Naypyidaw, Myanmar - Aung San Suu Kyi promised Tuesday to use her party's popular mandate to drive Myanmar's peace process as she outlined a vision of a federal future to ethnic rebels who have battled for decades.
She was speaking at a fresh round of talks between the government, army and ethnic minority armed groups, at which crucial economic and social issues that spurred the violence will be discussed.
Those include the ownership of natural resources, seen as a major factor in conflicts that have displaced tens of thousands of people and cost countless lives.
Suu Kyi, whose party won the November general election, said she was optimistic the "fighting will be finished soon" if the nation's political standards are improved and all groups work together.
"We cannot build lasting peace without national reconciliation," she said.
"Now we are ready to lead the peace process, because we have the power invested in the mandate given to us by the people and ethnic minorities." It was the first time the democracy champion had taken a leading role in years-long official peace efforts.
The painstaking negotiations have until now been steered by reformist President Thein Sein, who was also present at the talks in the national capital Naypyidaw.
However, deep challenges remain. Some major armed groups have shunned the talks altogether and clashes are continuing in parts of the country between rebels and soldiers.
Powerful army chief Min Aung Hlaing also spoke at the opening of the five-day talks, calling the meeting a "historic event" which could help bring "lasting peace, stability and security" for the country.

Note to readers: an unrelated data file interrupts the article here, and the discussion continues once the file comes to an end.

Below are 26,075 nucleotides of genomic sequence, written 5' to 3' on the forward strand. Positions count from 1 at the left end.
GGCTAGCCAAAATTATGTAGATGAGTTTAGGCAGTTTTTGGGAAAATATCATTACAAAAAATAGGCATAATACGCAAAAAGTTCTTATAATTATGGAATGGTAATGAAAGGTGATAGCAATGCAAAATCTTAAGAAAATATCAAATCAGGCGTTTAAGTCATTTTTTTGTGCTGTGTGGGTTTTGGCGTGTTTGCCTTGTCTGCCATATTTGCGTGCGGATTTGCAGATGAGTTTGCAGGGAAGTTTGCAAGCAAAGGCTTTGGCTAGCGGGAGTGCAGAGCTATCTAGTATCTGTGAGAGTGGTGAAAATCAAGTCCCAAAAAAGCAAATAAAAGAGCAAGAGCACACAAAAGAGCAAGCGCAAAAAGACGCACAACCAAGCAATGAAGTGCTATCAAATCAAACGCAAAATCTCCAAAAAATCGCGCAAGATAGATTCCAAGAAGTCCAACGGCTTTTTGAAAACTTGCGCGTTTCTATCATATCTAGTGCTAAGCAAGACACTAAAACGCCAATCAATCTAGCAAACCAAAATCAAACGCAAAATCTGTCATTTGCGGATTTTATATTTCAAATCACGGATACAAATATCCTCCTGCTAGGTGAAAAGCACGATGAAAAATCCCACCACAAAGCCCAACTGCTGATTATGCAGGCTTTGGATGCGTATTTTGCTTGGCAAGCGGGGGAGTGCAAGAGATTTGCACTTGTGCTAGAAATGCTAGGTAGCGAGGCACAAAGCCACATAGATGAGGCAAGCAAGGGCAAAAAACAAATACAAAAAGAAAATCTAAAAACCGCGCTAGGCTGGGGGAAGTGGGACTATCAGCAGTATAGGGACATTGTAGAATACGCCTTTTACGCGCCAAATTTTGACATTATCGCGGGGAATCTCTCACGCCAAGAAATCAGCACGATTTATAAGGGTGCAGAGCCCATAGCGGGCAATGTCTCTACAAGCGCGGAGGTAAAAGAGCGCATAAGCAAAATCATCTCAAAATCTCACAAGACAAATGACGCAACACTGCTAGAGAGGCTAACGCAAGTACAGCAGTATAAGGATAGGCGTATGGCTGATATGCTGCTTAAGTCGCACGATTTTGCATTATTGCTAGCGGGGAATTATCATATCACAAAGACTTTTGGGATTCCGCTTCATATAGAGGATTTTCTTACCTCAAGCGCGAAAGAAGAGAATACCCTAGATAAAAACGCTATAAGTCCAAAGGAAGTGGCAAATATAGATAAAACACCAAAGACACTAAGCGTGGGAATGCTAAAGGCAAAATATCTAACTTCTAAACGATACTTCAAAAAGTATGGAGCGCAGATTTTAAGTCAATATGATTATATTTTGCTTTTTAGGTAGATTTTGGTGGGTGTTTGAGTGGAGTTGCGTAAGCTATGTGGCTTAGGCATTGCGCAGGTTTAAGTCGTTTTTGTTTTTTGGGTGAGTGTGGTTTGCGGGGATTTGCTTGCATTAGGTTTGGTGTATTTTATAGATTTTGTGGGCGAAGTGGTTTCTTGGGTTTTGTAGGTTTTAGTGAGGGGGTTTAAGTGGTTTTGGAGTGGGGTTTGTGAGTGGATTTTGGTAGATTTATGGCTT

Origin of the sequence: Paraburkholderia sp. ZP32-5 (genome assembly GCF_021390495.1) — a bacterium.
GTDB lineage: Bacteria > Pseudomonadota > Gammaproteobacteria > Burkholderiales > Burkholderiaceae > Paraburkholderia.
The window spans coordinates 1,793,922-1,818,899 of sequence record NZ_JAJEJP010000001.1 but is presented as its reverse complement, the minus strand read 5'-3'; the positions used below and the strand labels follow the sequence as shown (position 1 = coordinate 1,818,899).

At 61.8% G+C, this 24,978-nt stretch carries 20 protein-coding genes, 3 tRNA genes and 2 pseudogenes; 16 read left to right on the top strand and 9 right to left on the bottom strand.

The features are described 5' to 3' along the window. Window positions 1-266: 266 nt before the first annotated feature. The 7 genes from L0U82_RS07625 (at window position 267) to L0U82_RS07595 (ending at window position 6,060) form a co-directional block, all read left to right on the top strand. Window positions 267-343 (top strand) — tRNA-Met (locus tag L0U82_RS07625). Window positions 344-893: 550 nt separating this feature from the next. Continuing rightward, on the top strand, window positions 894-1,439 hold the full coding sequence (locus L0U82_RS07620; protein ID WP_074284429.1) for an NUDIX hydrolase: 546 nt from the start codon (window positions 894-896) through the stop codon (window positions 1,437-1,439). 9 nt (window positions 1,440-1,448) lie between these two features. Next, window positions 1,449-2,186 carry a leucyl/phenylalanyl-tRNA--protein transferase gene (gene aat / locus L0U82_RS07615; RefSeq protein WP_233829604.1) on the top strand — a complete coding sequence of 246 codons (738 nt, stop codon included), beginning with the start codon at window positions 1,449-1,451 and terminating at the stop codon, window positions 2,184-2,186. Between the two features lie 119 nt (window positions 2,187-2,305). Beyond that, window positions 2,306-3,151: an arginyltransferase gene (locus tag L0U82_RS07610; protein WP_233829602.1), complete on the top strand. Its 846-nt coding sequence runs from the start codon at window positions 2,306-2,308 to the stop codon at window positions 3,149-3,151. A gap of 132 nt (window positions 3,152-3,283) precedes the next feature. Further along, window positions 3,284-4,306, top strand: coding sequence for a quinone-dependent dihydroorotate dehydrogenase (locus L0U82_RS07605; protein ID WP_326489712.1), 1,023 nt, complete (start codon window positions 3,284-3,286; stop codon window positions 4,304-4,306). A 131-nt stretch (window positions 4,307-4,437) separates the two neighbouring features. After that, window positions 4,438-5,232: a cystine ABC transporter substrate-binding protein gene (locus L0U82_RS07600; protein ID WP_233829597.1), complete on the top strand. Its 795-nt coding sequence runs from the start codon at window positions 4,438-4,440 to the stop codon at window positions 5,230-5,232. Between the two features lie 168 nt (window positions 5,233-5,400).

Political dialogue is a central demand of the ethnic minority armies, who for generations have fought for greater autonomy in the mountainous and resource-rich borderlands.
Ahead of the election, analysts predicted Suu Kyi would struggle to win support among ethnic voters because of the Nobel laureate's majority ethnic Bamar heritage.
But her National League for Democracy swept to a thumping majority across the country including the frontier regions.
Suu Kyi told Tuesday's talks that "a real democratic federal nation" was possible if all ethnic groups cooperate in a spirit of "brotherhood and respect".
Observers say major stumbling blocks lie ahead, including fostering unity and negotiating the thorny issue of ownership of resources.
But the most critical challenge is seen as Suu Kyi's uneasy relationship with the nation's still hugely powerful military, which holds the key to securing a lasting peace.
The army in part justified its fifty-year stranglehold on Myanmar with fears that ethnic divisions would fracture the nation. It rejected out of hand the concept of federalism.
But federalism has gradually become a central concept in peace discussions instituted by Thein Sein's government, which replaced outright junta rule in 2011.
In October those efforts yielded a ceasefire with some rebel groups, although the agreement fell short of a binding nationwide truce.
The president said Tuesday's meeting marked the "beginning of a process to build a union based on democratic and federal principles".
The former junta general, who is trying to secure his peacemaking legacy, said the conference was being held "in order to hand over the peace process to the incoming government smoothly".
But several major ethnic armies, including in war-torn northern Kachin and Shan states, have refused to sign a national truce until all groups are brought into the deal - notably smaller organisations locked in conflict with the military.
Tun Zaw, spokesman for the United Nationalities Federal Council which represents six armed groups, said his organisation was boycotting the talks because they lack "inclusively".